“My doctor was like, you can’t do this anymore”: A Q&A with Vartan Fresh, a Toronto mukbang artist who left the family business to eat professionally

“My doctor was like, you can’t do this anymore”: A Q&A with Vartan Fresh, a Toronto mukbang artist who left the family business to eat professionally

Like most people in the Toronto restaurant industry, Vartan Kavafian saw his family’s business tank in March 2020. But the former manager of Fresh Burger (a GTA chain owned by his dad) had an unlikely backup plan: mukbang. Mukbang is a streaming art form and internet curiosity where everyday people—some with millions of followers—eat preposterous amounts of food (the junkier the better) on camera. Before the pandemic, Kavafian—Vartan Fresh to his fans—had made a few mukbang videos, but now he’s on track for full-on YouTube superstardom. We caught up with Kavafian to find how about how mukbang works, which foods are the most popular and the fitness regime he uses to offset all the extra calories.

For the uninitiated: Please explain what mukbang is. You are essentially eating on camera, but it’s more than that, right?

The word translates to “eating broadcast,” but I think of it as the art of eating for others to watch. Mukbang originated in South Korea—it’s still really big there. And now YouTube has helped it to become really popular all over the world. There are a lot of mukbangers with millions of followers—Veronica Wang is probably the biggest in Canada with 1.8 million subscribers. I’m not at that level yet—I have 144,000 followers right now—but I am hoping to hit one million subscribers by the end of the year. The key is to post as many videos as possible. And then if you can create better quality videos that helps too. I recently spent $500 on a new Canon 50 to up my game. At some point I would love to work with a professional videographer and an editor, but for now I’m doing everything by myself.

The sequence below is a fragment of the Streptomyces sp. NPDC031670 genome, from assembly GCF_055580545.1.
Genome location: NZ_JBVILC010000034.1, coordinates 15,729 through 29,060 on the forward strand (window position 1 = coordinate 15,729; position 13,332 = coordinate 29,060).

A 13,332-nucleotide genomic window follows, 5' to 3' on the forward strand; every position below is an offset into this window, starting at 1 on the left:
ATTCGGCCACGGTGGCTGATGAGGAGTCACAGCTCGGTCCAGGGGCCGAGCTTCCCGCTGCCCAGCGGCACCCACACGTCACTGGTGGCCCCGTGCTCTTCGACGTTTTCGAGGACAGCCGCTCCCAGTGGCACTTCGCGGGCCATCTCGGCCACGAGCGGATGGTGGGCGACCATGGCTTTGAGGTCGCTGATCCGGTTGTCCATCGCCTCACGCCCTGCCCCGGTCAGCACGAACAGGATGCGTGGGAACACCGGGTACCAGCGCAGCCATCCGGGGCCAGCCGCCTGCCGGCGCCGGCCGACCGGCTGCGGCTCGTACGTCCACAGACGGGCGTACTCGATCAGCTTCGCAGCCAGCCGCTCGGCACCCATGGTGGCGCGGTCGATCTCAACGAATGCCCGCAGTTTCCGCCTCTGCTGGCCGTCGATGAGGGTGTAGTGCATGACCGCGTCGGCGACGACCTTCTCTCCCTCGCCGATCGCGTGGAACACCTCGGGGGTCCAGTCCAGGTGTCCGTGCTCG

Were you a fan of the genre before you were a mukbanger?

Oh, definitely. I first started watching mukbang videos because I was trying to eat healthier, so watching other people eat junk food was a way to satisfy my cravings without blowing my diet. If I was craving a pizza I would go online and watch someone else eat a pizza while I was eating chicken breast and rice.

Really? If I was dieting I feel like watching someone else gorge on pizza would just make the cravings worse.

Many people have that same reaction, but there are a lot of mukbang fans who consider it a form of living vicariously. Other people watch it just for entertainment. And then there is the whole ASMR camp. ASMR stands for “autonomous sensory meridian response,” so people who get pleasure from listening to chewing and eating sounds. I don’t really understand it, but I know a lot of my viewers are into it. For these fans, I do one video a week where I don’t talk at all, I just chew.

So is that a fetish sort of thing?

I think that’s part of it. There are definitely foods that work best for ASMR—anything crispy, like fried chicken. I will get comments on the ASMR videos that say things like “chew more loudly.” Those videos are actually harder to shoot because the microphone is up so loud, but I guess if people are into it…

Kavafian’s mobile “office”

Does mukbanging always mean junk food? Like, are there mukbangers who gorge on salad?

There are ASMR YouTubers who eat salad because that’s a whole subgenre of eating sounds. Mostly with mukbang, though, it’s junk food: burgers, fried chicken, pizza, spaghetti. I do a lot of burger videos because of my family’s business. I dropped out of the kinesiology program at York in 2013 to launch Fresh Burger with my dad. We didn’t even know how to operate a grill at the time and now we have seven locations. Before the pandemic I was overseeing plans to open a Fresh Burger in L.A., but that’s not happening anymore—at least not now.

I guess business has been hard over the last year?

Definitely during the first part of the pandemic, when everyone was at home and scared to go out. We never shut down, but business definitely took a huge hit. That’s why I decided to really focus on mukbang videos. I wasn’t sure when things were going to pick up and I needed a back up plan.

So you thought, “I know, I’ll become a professional binge eater”?